Miami control was quoted on our local news as them being about 25 minutes out of clearing Customs at Ft Pierce approx 21,500 ft when a hard turn, followed by another hard turn and Mayday without details of the specific problem. Lost from radar and no further comms. A lot of effort is going into finding the lost 13yo boy who was verified on plane leaving Ft Pierce but not found at crash site.
Such a sad story. May the answers be found soon. Wx was rainy over whole state with embedded squalls, but not as strong as our "normal" summer thunder boomers. CNN characterizes the area as swamp; actually it is upland scrub, so search and investigation won't be as difficult.
I can think of about two dozen reasons why an airplane might break up in flight. Assuming, of course, that in the absence of anything other than reports from notoriously ignorant and inaccurate news reporting agencies that an inflight breakup actually occurred.
I will give more credence to a midair being the only possible explanation when the other aircraft involved, or its wreckage, turns up.
I began a thread this morning on the crash, in the forum for private flying, as that is where I suspected such a thread belongs.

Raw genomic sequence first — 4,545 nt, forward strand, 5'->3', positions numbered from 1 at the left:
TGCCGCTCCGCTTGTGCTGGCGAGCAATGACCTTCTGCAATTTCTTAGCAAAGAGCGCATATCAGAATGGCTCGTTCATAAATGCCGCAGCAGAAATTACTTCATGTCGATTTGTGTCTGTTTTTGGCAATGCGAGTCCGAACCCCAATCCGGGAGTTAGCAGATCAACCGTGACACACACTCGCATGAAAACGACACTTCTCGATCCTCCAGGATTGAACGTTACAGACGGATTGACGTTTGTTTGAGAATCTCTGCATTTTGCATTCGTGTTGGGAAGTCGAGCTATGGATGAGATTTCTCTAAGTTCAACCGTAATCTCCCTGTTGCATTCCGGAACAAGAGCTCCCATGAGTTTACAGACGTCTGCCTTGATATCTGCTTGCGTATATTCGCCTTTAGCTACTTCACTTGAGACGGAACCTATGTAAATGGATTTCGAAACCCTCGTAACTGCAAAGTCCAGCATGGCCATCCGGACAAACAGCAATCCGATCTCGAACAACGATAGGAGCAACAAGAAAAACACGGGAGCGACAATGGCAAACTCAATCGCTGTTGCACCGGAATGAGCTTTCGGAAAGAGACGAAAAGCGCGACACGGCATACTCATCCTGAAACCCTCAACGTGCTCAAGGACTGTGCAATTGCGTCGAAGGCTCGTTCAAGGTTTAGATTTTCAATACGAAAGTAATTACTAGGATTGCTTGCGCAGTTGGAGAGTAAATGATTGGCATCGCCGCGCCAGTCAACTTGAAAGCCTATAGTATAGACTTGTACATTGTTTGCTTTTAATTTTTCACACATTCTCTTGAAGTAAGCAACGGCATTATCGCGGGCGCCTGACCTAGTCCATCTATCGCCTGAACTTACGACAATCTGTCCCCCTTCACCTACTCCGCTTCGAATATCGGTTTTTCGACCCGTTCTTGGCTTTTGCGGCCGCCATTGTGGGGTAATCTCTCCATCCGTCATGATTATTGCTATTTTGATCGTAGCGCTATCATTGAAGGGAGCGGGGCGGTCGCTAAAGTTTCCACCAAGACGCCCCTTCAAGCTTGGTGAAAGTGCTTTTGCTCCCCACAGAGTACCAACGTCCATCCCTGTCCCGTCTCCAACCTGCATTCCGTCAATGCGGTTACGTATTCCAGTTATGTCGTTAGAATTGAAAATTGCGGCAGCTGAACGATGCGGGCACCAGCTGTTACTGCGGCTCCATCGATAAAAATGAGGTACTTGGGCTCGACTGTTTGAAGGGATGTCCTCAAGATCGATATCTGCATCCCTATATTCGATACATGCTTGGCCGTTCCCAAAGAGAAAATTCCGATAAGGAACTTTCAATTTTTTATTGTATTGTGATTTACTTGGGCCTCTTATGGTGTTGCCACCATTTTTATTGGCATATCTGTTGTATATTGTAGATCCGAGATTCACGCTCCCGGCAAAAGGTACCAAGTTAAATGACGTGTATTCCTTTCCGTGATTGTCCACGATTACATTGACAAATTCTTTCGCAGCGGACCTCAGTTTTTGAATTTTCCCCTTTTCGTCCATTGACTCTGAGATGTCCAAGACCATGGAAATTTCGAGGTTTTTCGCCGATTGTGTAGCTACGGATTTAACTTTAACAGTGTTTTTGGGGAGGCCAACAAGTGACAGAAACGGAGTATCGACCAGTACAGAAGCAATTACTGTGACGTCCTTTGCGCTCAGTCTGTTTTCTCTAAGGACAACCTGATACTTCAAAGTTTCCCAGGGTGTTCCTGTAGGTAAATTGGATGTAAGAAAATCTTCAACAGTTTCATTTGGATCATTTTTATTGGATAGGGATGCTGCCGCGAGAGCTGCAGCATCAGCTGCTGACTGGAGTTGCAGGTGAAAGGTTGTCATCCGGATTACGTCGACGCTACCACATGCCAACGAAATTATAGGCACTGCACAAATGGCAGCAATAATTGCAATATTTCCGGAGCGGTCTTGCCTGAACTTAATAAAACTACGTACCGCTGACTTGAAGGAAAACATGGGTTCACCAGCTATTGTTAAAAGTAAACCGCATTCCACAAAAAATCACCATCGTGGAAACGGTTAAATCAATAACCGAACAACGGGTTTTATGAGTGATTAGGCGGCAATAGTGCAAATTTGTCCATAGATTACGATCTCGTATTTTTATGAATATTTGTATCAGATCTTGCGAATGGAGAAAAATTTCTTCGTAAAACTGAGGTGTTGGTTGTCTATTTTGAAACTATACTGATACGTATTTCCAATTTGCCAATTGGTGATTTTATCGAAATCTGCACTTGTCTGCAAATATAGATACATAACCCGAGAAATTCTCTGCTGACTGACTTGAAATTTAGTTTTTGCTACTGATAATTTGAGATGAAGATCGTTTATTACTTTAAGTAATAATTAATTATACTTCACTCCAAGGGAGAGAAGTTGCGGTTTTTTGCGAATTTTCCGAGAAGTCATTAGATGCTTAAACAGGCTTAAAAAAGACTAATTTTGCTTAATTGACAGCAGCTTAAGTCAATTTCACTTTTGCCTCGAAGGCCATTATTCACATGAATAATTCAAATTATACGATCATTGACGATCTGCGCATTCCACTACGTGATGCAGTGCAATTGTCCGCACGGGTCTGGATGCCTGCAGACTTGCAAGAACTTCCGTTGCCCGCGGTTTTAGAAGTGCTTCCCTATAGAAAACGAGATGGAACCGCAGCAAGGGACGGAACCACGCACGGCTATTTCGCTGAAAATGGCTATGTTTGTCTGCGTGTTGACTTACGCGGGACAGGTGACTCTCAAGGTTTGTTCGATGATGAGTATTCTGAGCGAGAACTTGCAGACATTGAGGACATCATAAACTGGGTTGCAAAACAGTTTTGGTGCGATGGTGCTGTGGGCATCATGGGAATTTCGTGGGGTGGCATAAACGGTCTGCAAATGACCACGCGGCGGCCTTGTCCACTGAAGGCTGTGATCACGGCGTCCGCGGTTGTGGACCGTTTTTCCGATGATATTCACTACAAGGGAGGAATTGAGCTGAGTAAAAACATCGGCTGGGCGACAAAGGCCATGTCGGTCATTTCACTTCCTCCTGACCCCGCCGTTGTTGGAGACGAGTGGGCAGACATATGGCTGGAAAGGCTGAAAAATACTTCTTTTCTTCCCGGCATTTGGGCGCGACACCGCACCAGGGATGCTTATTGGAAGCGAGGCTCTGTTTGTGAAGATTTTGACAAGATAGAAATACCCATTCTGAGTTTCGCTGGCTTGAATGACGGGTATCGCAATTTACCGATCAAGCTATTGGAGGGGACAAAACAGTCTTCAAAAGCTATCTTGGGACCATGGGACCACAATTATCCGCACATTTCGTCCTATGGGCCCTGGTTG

My question remains, based upon a service ceiling of 30k, the report being that the plane appeared to run into trouble at 26k, and my assumption (possibly in error) is that the aircraft has a pressurized cabin type:
Would a loss if pressurization lead to quick incapacitation of the pilot and perhaps a spiral / dive/ death spiral, with break up happening well into the dive due to speed being exceeded?
That's where my brain went first, as I have no sense of what autopilot features this aircraft typically carries.
Now that I see what you all are seeing, perhaps flying into bad weather is a more Occam's Razor explanation.
Last edited by Lonewolf_50; 8th Jun 2012 at 20:22.
I don't know how accurate the flight tracking records on FlightAware.com are, but it seems that the aircraft made a sudden 90deg turn to starboard at 12:33 and dropped below its stall speed at 12:35, but maintained FL260:
Some aircraft have an Emergency Descent autopilot mode when cabin altitude climbs well above 8000 feet that turns the aircraft 90 degrees (to get off airway and bring ATC attention) and auto descends to 12,000 feet or so. During the descent their groundspeed would be lowered.
But if the crew was incapacitated and never recovered the a/c should just fly the new heading at 12,000 feet until fuel exhaustion.
Perhaps a fuselage failure initiated emergency descent mode and incapacitated the crew, followed a few minutes later by worsening damage sufficient to depart controlled flight?
Huck: my experiences with Hypoxia in training chambers showed me that at 25 K, it takes about a minute or so to get loopy, for some, and up to three minutes for others. Point? He could have been one of those who goes loopy faster if decompression was what happened.
Don't know about the PC-12 but the Citation Mustang autopilot does have an ED mode. The pilot still has to close the throttles and extend the boards and gear. And they have to be functional at the level off altitude to add power and clean the plane up or you've just delayed the inevitable.